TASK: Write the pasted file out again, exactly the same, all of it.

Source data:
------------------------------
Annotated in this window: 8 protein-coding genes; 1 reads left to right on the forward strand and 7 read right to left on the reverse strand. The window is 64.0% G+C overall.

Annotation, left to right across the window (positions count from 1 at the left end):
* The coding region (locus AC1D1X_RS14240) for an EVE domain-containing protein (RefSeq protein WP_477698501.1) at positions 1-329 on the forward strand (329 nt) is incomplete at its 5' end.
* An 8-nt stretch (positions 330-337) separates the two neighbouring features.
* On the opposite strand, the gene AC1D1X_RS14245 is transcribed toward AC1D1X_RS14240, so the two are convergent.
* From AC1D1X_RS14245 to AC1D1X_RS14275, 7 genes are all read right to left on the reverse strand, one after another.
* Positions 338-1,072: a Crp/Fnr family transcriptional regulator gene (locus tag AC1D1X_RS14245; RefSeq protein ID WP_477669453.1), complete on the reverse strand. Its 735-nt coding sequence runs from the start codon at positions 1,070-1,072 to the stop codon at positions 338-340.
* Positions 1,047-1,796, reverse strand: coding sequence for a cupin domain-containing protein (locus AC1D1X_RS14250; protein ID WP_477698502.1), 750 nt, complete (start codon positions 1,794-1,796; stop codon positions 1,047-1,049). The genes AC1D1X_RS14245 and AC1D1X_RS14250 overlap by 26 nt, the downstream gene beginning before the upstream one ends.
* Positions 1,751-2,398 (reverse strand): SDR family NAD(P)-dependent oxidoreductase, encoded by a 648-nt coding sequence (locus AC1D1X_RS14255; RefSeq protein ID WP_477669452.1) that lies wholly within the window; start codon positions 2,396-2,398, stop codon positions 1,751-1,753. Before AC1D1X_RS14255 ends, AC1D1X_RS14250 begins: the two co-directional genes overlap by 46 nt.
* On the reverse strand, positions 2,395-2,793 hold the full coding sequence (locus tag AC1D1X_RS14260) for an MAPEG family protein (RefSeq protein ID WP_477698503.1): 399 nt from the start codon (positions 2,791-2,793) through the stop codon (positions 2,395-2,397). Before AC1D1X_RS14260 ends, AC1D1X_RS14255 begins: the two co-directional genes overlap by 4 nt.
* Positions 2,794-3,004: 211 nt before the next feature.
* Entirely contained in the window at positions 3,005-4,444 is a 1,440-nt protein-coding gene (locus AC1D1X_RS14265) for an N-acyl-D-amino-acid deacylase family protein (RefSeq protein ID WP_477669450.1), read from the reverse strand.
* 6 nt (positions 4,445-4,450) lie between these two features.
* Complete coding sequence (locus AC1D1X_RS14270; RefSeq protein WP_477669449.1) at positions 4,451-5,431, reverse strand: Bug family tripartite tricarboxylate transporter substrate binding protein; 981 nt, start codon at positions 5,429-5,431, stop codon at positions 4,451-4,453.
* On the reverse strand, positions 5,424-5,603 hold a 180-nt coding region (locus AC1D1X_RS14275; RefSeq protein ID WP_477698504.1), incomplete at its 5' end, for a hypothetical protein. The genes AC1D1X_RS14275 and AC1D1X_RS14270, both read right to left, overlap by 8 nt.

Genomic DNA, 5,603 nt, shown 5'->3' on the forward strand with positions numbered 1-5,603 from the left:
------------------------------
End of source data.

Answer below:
Annotated in this window: 8 protein-coding genes; 1 reads left to right on the forward strand and 7 read right to left on the reverse strand. The window is 64.0% G+C overall.

Annotation, left to right across the window (positions count from 1 at the left end):
* The coding region (locus AC1D1X_RS14240) for an EVE domain-containing protein (RefSeq protein WP_477698501.1) at positions 1-329 on the forward strand (329 nt) is incomplete at its 5' end.
* An 8-nt stretch (positions 330-337) separates the two neighbouring features.
* On the opposite strand, the gene AC1D1X_RS14245 is transcribed toward AC1D1X_RS14240, so the two are convergent.
* From AC1D1X_RS14245 to AC1D1X_RS14275, 7 genes are all read right to left on the reverse strand, one after another.
* Positions 338-1,072: a Crp/Fnr family transcriptional regulator gene (locus tag AC1D1X_RS14245; RefSeq protein ID WP_477669453.1), complete on the reverse strand. Its 735-nt coding sequence runs from the start codon at positions 1,070-1,072 to the stop codon at positions 338-340.
* Positions 1,047-1,796, reverse strand: coding sequence for a cupin domain-containing protein (locus AC1D1X_RS14250; protein ID WP_477698502.1), 750 nt, complete (start codon positions 1,794-1,796; stop codon positions 1,047-1,049). The genes AC1D1X_RS14245 and AC1D1X_RS14250 overlap by 26 nt, the downstream gene beginning before the upstream one ends.
* Positions 1,751-2,398 (reverse strand): SDR family NAD(P)-dependent oxidoreductase, encoded by a 648-nt coding sequence (locus AC1D1X_RS14255; RefSeq protein ID WP_477669452.1) that lies wholly within the window; start codon positions 2,396-2,398, stop codon positions 1,751-1,753. Before AC1D1X_RS14255 ends, AC1D1X_RS14250 begins: the two co-directional genes overlap by 46 nt.
* On the reverse strand, positions 2,395-2,793 hold the full coding sequence (locus tag AC1D1X_RS14260) for an MAPEG family protein (RefSeq protein ID WP_477698503.1): 399 nt from the start codon (positions 2,791-2,793) through the stop codon (positions 2,395-2,397). Before AC1D1X_RS14260 ends, AC1D1X_RS14255 begins: the two co-directional genes overlap by 4 nt.
* Positions 2,794-3,004: 211 nt before the next feature.
* Entirely contained in the window at positions 3,005-4,444 is a 1,440-nt protein-coding gene (locus AC1D1X_RS14265) for an N-acyl-D-amino-acid deacylase family protein (RefSeq protein ID WP_477669450.1), read from the reverse strand.
* 6 nt (positions 4,445-4,450) lie between these two features.
* Complete coding sequence (locus AC1D1X_RS14270; RefSeq protein WP_477669449.1) at positions 4,451-5,431, reverse strand: Bug family tripartite tricarboxylate transporter substrate binding protein; 981 nt, start codon at positions 5,429-5,431, stop codon at positions 4,451-4,453.
* On the reverse strand, positions 5,424-5,603 hold a 180-nt coding region (locus AC1D1X_RS14275; RefSeq protein ID WP_477698504.1), incomplete at its 5' end, for a hypothetical protein. The genes AC1D1X_RS14275 and AC1D1X_RS14270, both read right to left, overlap by 8 nt.

Genomic DNA, 5,603 nt, shown 5'->3' on the forward strand with positions numbered 1-5,603 from the left: